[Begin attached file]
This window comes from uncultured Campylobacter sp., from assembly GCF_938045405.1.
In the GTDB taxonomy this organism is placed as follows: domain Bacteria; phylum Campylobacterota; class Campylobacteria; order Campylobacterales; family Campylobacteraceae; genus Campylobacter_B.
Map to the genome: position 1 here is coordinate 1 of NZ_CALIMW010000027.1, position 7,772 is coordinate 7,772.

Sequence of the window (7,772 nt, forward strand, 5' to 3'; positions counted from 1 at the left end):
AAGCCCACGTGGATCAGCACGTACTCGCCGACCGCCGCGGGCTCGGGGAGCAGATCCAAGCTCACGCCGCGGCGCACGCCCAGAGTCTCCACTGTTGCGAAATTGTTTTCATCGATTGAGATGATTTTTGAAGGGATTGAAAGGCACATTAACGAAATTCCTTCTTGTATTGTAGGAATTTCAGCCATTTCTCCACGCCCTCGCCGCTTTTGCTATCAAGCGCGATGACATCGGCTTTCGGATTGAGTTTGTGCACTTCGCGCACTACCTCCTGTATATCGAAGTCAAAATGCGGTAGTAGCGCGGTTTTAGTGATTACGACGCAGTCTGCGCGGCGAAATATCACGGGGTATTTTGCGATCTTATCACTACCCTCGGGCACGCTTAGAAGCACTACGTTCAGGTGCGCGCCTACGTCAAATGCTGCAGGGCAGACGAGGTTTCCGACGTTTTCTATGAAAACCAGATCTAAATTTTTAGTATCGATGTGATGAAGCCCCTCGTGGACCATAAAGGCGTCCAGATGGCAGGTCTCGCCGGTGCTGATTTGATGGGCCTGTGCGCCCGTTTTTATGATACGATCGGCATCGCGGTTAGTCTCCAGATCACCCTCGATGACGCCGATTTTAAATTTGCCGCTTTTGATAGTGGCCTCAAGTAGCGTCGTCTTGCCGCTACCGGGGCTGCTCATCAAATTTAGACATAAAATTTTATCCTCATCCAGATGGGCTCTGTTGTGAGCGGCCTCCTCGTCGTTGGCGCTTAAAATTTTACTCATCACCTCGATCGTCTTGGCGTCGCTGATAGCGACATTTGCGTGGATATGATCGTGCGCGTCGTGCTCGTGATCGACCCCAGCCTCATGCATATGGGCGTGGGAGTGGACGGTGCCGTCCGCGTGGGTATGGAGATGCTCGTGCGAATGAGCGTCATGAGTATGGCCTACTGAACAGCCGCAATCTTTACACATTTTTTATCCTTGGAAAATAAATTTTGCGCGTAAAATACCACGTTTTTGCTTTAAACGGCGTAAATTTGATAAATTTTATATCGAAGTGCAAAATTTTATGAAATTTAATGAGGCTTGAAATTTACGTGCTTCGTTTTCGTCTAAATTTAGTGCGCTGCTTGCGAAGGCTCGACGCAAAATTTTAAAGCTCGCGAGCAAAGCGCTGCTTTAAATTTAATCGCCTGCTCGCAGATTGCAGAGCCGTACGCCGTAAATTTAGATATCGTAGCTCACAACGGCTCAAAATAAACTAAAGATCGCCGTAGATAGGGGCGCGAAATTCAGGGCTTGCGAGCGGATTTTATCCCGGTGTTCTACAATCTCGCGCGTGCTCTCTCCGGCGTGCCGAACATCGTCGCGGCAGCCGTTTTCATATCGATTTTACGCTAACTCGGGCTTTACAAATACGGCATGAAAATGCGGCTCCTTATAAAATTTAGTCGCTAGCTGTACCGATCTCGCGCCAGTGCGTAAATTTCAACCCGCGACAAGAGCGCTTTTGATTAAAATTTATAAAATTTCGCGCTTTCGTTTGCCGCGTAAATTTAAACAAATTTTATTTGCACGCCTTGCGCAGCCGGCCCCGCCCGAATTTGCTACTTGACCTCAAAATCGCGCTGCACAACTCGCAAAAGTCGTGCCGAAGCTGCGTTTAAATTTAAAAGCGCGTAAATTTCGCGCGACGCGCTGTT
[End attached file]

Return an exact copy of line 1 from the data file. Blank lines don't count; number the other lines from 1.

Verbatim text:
This window comes from uncultured Campylobacter sp., from assembly GCF_938045405.1.